Needless to say, Wat and Cwen the weavers are dragged into this, quite literally, and Wat seems to know rather too much about dodging tax.

And then, of course, the bodies start piling up. Death and taxes, eh? Who’d have thought…

Favourite Quote

There were so many passages I could have quoted from this book, most of them by Cwen, but I thought this universal truth seems very relevant in today’s world:

“Rich people do tend to behave worse about their money than people who haven’t got any,” Cwen agreed.

(From The 1066 from Normandy by Howard of Warwick, pager 222)

Review

The Chronicles of Brother Hermitage have been on my “To read / To buy” list for ages, so when I stumbled across this one in a shop I couldn’t resist, even though it is the sixteenth book in the series. Now, I don’t usually start a series part way through, but my usual reservations about doing so were unfounded. I could follow along perfectly well, and am looking forward to reading many more volumes in this series.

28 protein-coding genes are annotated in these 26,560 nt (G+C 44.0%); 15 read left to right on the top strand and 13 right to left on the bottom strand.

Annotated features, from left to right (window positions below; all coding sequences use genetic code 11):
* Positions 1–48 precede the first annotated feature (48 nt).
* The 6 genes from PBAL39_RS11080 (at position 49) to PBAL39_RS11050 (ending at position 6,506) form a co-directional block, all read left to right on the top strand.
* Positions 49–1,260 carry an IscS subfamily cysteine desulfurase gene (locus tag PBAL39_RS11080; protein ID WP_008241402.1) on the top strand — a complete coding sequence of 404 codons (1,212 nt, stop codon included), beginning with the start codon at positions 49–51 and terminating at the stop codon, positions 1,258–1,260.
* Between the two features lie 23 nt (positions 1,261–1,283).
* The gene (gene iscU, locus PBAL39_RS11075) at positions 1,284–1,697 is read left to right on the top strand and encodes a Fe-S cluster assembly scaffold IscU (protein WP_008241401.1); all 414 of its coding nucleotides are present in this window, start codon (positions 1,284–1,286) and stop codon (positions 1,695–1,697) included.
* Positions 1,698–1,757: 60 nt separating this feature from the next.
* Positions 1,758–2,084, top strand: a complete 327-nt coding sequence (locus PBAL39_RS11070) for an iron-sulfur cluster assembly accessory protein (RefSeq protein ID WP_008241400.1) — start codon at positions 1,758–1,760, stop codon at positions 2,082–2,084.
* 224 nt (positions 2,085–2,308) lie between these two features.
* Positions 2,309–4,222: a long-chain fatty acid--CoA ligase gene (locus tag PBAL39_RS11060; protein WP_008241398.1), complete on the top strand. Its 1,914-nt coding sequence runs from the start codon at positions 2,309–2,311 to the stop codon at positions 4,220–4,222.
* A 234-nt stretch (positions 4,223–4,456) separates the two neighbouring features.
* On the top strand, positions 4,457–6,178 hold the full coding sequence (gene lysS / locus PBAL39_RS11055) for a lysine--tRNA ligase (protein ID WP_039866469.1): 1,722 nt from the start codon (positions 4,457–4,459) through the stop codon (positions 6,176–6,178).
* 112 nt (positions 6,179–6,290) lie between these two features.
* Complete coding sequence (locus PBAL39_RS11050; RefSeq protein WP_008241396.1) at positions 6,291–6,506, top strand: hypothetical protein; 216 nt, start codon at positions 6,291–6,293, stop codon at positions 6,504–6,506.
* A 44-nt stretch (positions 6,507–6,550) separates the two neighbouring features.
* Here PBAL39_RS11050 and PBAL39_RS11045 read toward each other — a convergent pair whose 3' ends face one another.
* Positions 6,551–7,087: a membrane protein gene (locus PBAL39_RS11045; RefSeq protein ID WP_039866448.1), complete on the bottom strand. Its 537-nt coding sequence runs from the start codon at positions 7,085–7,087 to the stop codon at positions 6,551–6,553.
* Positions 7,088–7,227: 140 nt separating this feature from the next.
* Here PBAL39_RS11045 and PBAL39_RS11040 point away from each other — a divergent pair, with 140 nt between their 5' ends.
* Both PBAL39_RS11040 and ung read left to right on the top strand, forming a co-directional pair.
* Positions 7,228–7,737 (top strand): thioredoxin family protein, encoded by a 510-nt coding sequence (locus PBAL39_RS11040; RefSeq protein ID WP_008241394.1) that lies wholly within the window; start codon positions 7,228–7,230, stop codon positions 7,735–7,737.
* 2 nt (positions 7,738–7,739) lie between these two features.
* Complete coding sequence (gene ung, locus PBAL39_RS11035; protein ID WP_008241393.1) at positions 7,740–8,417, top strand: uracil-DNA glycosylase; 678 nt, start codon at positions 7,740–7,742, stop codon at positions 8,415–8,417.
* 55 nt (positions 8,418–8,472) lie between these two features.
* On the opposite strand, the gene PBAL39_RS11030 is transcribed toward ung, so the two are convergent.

I loved the characters. Brother Hermitage is hilarious and Wat the Weaver and Cwen are perfect sidekicks. Cwen, in fact, was my favourite. Together, these three characters make for an engaging, entertaining story, and their camaraderie is just perfect for a cosy mystery series. Le Pedvin was sinisterly scary as the right-hand man of King William (he also happens to think Brother Hermitage is an idiot!) and as for the conspirators the trio meet along the way, they are devious and deceitful and of course, cannot possibly be trusted.

I loved the setting. Exploring the Midlands of a thousand years ago really highlights the change in the landscape compared to the Midlands of today. What was green and forested then (except for some mines and a few hovels) is now heavily urbanised and built upon. I also loved how Chesterfield was such a disappointment to the travelling group when they arrived there, having expected at least a village where they could stay, rather than a hovel close by to some old Roman ruins of a fort.